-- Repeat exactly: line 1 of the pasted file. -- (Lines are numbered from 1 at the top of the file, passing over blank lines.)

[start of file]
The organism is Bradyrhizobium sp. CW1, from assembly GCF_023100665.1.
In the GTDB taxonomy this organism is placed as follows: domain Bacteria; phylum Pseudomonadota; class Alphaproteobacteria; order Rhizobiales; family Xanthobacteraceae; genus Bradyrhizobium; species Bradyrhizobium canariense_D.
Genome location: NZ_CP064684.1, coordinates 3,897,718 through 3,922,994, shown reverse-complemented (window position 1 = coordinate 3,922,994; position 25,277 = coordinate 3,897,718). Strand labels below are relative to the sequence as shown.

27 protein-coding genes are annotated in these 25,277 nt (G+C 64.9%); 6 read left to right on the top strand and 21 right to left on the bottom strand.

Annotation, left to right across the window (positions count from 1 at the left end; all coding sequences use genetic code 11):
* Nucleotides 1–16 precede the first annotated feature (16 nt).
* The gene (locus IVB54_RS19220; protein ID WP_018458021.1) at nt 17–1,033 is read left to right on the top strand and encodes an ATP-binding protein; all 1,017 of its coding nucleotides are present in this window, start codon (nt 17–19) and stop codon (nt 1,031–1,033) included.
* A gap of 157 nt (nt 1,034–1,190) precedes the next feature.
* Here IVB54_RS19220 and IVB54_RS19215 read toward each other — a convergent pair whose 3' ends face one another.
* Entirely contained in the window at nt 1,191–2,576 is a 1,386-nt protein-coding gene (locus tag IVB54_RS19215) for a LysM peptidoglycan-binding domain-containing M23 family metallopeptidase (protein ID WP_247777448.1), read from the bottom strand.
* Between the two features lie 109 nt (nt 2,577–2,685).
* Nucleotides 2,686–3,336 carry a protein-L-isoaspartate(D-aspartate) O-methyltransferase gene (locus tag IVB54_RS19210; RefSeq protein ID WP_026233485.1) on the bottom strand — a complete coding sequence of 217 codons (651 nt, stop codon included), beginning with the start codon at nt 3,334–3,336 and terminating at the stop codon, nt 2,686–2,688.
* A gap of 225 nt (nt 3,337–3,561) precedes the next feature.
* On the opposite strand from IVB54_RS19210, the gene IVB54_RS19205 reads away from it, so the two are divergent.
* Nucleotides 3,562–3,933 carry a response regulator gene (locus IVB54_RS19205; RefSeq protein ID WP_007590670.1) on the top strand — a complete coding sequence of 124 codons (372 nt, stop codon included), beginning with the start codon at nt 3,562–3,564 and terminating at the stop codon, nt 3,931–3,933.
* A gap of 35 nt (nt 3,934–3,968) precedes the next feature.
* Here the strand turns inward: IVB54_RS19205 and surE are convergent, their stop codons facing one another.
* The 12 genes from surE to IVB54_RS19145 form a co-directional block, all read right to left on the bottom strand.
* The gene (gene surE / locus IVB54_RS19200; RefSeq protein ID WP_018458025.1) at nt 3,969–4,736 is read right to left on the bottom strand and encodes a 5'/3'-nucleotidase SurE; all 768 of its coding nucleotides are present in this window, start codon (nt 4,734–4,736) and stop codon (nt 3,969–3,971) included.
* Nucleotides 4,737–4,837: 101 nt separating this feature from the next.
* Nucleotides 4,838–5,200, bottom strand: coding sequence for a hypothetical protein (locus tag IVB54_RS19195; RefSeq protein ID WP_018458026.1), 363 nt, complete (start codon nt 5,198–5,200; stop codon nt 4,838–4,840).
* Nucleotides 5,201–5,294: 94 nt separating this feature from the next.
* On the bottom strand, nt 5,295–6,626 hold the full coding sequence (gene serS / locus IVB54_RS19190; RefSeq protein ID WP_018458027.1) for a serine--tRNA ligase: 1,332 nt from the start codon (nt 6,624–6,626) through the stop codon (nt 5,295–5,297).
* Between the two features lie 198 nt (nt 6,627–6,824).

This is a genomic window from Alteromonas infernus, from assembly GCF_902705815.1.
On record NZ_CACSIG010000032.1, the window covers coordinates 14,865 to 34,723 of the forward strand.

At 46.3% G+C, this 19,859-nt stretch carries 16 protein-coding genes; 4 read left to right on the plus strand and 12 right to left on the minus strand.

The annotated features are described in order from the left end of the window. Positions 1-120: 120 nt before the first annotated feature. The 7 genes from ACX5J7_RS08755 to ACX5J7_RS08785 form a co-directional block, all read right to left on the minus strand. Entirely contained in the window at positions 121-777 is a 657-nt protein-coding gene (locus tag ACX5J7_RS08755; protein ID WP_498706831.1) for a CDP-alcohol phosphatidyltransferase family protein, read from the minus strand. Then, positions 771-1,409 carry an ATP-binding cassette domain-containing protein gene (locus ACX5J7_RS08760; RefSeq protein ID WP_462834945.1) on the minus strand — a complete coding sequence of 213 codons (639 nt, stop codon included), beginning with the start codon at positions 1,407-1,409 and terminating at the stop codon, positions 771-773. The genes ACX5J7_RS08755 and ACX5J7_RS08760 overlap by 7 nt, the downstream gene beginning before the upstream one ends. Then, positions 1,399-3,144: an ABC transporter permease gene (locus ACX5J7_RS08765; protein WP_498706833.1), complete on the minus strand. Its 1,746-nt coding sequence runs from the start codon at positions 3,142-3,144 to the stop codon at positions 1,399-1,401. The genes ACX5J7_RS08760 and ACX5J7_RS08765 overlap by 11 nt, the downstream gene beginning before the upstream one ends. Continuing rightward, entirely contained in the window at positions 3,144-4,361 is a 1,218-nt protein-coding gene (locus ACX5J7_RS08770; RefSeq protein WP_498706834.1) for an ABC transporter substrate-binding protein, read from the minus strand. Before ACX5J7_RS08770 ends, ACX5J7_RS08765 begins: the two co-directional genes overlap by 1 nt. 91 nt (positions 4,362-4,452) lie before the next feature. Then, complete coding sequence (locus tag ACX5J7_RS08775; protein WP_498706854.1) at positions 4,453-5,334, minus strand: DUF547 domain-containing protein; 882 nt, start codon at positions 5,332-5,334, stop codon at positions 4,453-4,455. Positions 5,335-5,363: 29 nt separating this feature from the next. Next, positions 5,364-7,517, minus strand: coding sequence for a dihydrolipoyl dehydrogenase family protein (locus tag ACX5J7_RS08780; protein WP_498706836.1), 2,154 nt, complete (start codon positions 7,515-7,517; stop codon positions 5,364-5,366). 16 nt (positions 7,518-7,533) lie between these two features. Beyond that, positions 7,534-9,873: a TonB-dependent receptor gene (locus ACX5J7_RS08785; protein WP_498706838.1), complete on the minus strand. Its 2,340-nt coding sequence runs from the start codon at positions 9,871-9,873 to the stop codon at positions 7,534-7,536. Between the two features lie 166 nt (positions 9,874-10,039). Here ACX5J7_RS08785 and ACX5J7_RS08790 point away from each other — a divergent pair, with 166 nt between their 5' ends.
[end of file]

The organism is Bradyrhizobium sp. CW1, from assembly GCF_023100665.1.